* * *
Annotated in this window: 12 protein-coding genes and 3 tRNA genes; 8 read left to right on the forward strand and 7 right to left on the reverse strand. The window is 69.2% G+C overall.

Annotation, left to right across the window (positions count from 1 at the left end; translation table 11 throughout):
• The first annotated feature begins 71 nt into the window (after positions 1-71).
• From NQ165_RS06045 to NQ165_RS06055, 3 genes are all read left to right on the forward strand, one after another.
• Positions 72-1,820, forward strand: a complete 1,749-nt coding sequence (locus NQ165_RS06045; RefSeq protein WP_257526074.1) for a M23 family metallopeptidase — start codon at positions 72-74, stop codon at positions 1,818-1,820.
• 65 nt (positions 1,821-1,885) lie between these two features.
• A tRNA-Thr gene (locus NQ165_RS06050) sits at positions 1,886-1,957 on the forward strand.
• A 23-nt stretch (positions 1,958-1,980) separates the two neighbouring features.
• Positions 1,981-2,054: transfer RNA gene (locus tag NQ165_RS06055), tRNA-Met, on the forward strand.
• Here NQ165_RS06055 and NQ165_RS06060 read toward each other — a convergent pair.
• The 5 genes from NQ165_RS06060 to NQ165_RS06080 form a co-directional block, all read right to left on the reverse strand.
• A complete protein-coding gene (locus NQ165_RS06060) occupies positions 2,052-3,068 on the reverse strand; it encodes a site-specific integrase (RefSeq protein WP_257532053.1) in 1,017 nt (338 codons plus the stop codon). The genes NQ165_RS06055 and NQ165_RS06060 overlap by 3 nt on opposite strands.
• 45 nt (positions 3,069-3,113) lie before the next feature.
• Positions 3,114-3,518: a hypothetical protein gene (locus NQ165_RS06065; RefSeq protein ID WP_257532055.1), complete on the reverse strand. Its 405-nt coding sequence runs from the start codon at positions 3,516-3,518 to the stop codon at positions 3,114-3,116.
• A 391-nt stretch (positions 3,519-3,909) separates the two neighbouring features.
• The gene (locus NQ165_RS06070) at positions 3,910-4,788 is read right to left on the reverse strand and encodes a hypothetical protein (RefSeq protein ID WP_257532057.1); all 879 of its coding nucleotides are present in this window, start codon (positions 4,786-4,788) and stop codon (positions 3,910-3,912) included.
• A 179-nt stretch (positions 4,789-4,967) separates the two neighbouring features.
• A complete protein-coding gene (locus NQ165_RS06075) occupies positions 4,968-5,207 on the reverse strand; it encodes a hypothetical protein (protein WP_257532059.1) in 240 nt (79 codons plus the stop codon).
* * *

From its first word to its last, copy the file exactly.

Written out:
Annotated in this window: 12 protein-coding genes and 3 tRNA genes; 8 read left to right on the forward strand and 7 right to left on the reverse strand. The window is 69.2% G+C overall.

Annotation, left to right across the window (positions count from 1 at the left end; translation table 11 throughout):
• The first annotated feature begins 71 nt into the window (after positions 1-71).
• From NQ165_RS06045 to NQ165_RS06055, 3 genes are all read left to right on the forward strand, one after another.
• Positions 72-1,820, forward strand: a complete 1,749-nt coding sequence (locus NQ165_RS06045; RefSeq protein WP_257526074.1) for a M23 family metallopeptidase — start codon at positions 72-74, stop codon at positions 1,818-1,820.
• 65 nt (positions 1,821-1,885) lie between these two features.
• A tRNA-Thr gene (locus NQ165_RS06050) sits at positions 1,886-1,957 on the forward strand.
• A 23-nt stretch (positions 1,958-1,980) separates the two neighbouring features.
• Positions 1,981-2,054: transfer RNA gene (locus tag NQ165_RS06055), tRNA-Met, on the forward strand.
• Here NQ165_RS06055 and NQ165_RS06060 read toward each other — a convergent pair.
• The 5 genes from NQ165_RS06060 to NQ165_RS06080 form a co-directional block, all read right to left on the reverse strand.
• A complete protein-coding gene (locus NQ165_RS06060) occupies positions 2,052-3,068 on the reverse strand; it encodes a site-specific integrase (RefSeq protein WP_257532053.1) in 1,017 nt (338 codons plus the stop codon). The genes NQ165_RS06055 and NQ165_RS06060 overlap by 3 nt on opposite strands.
• 45 nt (positions 3,069-3,113) lie before the next feature.
• Positions 3,114-3,518: a hypothetical protein gene (locus NQ165_RS06065; RefSeq protein ID WP_257532055.1), complete on the reverse strand. Its 405-nt coding sequence runs from the start codon at positions 3,516-3,518 to the stop codon at positions 3,114-3,116.
• A 391-nt stretch (positions 3,519-3,909) separates the two neighbouring features.
• The gene (locus NQ165_RS06070) at positions 3,910-4,788 is read right to left on the reverse strand and encodes a hypothetical protein (RefSeq protein ID WP_257532057.1); all 879 of its coding nucleotides are present in this window, start codon (positions 4,786-4,788) and stop codon (positions 3,910-3,912) included.
• A 179-nt stretch (positions 4,789-4,967) separates the two neighbouring features.
• A complete protein-coding gene (locus NQ165_RS06075) occupies positions 4,968-5,207 on the reverse strand; it encodes a hypothetical protein (protein WP_257532059.1) in 240 nt (79 codons plus the stop codon).